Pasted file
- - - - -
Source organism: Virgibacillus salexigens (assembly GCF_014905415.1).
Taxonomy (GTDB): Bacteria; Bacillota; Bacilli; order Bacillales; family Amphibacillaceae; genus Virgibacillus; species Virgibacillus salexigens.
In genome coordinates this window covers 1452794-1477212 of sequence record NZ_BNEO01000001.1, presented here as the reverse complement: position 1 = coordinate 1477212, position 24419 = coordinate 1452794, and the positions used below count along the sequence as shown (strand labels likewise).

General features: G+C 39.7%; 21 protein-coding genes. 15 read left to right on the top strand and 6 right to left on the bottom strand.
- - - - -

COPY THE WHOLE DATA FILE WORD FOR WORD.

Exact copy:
Source organism: Virgibacillus salexigens (assembly GCF_014905415.1).
Taxonomy (GTDB): Bacteria; Bacillota; Bacilli; order Bacillales; family Amphibacillaceae; genus Virgibacillus; species Virgibacillus salexigens.
In genome coordinates this window covers 1452794-1477212 of sequence record NZ_BNEO01000001.1, presented here as the reverse complement: position 1 = coordinate 1477212, position 24419 = coordinate 1452794, and the positions used below count along the sequence as shown (strand labels likewise).

General features: G+C 39.7%; 21 protein-coding genes. 15 read left to right on the top strand and 6 right to left on the bottom strand.